No, you're not going crazy. This really is a Thursday podcast. With big things ahead this weekend, I had to hop on a solo show and get things done! You know we'd never miss a podcast! You guys are simply too important to us!
Is there hope for a possible Zelda II-inspired remake from Inti Creates!? Given their track record w/ Master Blaster and Curse of the Moon it would be amazing!— Zelda II (@Zelda2AoL) July 21, 2018
Source: @NintendoForce magazine issue #34 interview with Takuya Aizu (CEO of Inti Creates). pic.twitter.com/CUSzIqNo1m
I would absolutely LOVE to see this happen! I love Zelda II, especially because it's so different from all the other entries. I'd be super interested to see what Inti Creates could do!
The most recent issue of Famitsu featured an interview with Pokemon: Let’s Go, Pikachu / Eevee. Director Junichi Masuda. He talked about a ton of topics, including making a game that both parents and kids could enjoy. That goes hand-in-hand with the Pokemon GO connectivity for the game. You can see the full blurb on the topic below.
Right, for example, let’s say a parent and child go out to play Pokemon GO together. After they come home they can bring the Pokemon they caught in Pokemon GO over to the two Let’s Go games and continue playing together on the living room TV! That’s the kind of natural blend between Pokemon and the flow of everyday life that we considered over the course of the games’ development. It isn’t just about the experience of throwing a Pokeball but being able to play and experience Pokemon as a part of everyday life – I really wanted both fans of the mainline series and fans of Pokemon GO to be able to get a taste of that. Again – to put it frankly – we wanted to make a Pokemon game that all fans could enjoy.
Mary Kish and Mike Mahardy search for Claire Redfield in the bowels of an antarctic facility and definitely don't get scare dby hunters, or anything of that nature. Definitely not.
Nintendo and Cygames have teamed up for the soon-to-release mobile game, Dragalia Lost. It's the first time the two companies have worked together. How are things going for the two companies? Famitsu talked to both Nintendo’s Hideki Konno and Cygames’ Hiroki Matsuura to find out. Translation courtesy of NintendoEverything.
Konno: I think if you look at the way that Nintendo and Cygames approach making games, we are very similar. As one focuses on home consoles and the other on mobile games, at first glance they might seem different, but we share the same thorough attention to detail.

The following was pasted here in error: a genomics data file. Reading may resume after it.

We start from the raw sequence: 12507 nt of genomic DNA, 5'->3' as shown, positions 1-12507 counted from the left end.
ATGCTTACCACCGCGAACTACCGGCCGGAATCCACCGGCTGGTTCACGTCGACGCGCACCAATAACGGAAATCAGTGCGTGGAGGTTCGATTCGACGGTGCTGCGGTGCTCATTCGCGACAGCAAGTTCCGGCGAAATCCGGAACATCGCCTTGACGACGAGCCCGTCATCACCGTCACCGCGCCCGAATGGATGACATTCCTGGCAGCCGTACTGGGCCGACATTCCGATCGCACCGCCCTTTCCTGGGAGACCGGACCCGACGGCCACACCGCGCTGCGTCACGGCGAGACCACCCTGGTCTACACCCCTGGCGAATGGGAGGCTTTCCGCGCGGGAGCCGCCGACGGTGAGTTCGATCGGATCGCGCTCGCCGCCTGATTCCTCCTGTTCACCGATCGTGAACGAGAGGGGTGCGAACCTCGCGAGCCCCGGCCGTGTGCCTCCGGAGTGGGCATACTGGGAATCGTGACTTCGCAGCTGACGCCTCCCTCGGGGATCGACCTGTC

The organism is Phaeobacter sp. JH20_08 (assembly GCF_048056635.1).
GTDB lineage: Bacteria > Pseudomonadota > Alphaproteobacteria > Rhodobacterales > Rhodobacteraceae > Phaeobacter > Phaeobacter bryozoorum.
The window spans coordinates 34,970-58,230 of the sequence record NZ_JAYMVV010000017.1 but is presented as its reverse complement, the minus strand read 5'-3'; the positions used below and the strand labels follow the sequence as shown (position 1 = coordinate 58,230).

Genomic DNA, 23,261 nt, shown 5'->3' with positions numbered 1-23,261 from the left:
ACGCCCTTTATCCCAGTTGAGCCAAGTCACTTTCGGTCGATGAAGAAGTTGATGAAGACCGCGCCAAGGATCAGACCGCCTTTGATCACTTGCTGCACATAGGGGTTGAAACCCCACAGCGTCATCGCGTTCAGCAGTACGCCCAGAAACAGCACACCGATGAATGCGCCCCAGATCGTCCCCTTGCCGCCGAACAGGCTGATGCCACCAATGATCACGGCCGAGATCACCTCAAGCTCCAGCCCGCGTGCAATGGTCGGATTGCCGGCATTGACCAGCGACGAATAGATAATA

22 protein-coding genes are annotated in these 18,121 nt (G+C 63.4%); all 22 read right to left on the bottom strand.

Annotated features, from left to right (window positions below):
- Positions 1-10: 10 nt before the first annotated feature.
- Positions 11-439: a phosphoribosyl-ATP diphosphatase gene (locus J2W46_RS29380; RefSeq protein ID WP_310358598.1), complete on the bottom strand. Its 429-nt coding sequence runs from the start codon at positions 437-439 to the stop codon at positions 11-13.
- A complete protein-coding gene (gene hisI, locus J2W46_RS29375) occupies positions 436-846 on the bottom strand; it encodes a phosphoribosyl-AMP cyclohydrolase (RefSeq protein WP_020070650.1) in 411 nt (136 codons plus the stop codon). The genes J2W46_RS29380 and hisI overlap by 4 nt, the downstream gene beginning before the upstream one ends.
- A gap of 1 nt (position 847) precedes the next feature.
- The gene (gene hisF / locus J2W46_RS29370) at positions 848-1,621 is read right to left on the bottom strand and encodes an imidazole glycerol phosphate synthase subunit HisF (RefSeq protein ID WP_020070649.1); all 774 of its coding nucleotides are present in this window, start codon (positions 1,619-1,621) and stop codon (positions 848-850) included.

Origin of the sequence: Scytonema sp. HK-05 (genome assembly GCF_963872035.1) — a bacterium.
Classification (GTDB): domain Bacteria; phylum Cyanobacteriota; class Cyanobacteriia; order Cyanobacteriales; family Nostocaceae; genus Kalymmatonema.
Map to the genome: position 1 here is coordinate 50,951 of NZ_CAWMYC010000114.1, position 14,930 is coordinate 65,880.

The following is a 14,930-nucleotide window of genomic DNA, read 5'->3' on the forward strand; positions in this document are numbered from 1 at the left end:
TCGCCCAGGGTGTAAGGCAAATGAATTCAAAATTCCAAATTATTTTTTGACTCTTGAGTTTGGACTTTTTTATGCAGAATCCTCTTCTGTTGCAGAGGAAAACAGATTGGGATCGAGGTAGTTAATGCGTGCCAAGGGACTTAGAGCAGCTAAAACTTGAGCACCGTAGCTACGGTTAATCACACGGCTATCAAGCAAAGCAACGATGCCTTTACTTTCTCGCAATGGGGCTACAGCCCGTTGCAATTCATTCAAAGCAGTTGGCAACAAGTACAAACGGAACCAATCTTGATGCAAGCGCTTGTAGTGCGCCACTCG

Matsuura: Thank you. To be recognized by the company that is driving the gaming market forward makes me very happy. I originally worked at the Nintendo subsidiary, ‘Brownie Brown’ (now 1-Up Studios), and it’s a great, nostalgic feeling to be working with Nintendo again. Nintendo is a company that is always trying to put players’ enjoyment first. At our company too, when thinking about the content of a game, we are always of that same mindset. In always putting enjoyment first, I also think my company and Nintendo are very similar.
Dragalia Lost is also a rather interesting name for a game. If you're wondering how the name came to be, Matsuura shared the following info.
Well it’s a name we created ourselves. We decided on a combination of Dragon, Regalia (which has the meaning of a king’s reign) and then lost. It’s a title that may people will understand worldwide and be drawn towards. And we also wanted a name that would be easy to recall, so all of those things contributed to our decision.
The recently announced Mario Kart Hot Wheels toys were on display at the San Diego Comic Con! Get a closer look at the toys that are coming next year!
MercurySteam worked on Castlevania: Lords of Shadow - Mirror of Fate for the 3DS, and then partnered up with Nintendo to create Metroid: Samus Returns. What was it like for MercurySteam to have the chance to work directly with Nintendo on one of their franchises? Enric Álvarez of MercurySteam explained in a DualShockers interview.
“Especially with Nintendo, the biggest difference is all they care about is quality. All they care about is polish. All they care about is giving satisfaction to their players. The rest is secondary.
You can’t find this working for a western publisher because there’s always time constraints, there’s always a lot of pressure. There’s also pressure working in any environment, especially when we’re talking about massive amounts of money – they’re always somewhat very worried about that money, which is normal and fair. But I think that the biggest difference we’ve found is in our direction. It’s not saying there’s no pressure involved in both sides, but the pressure from a publisher from a Japanese publisher comes from that aspect – quality. And the pressure in our experience… the pressure coming from a western publisher comes from many other directions.”
Announcement: Castlevania is coming to home video. More info on Trevor Belmont’s quest coming soon. pic.twitter.com/a56tburOmF— VIZ @ SDCC2018 Booth #2813 (@VIZMedia) July 19, 2018
Don't have Netflix, or like the Castlevania Netflix series so much that you'd like to own it? Good news, as Viz is about to make those dreams come true. The company has confirmed that a physical release is on the way, but we don't know when it's set for release, or how many episodes will be included. We'll be sure to bring you the details when they're released.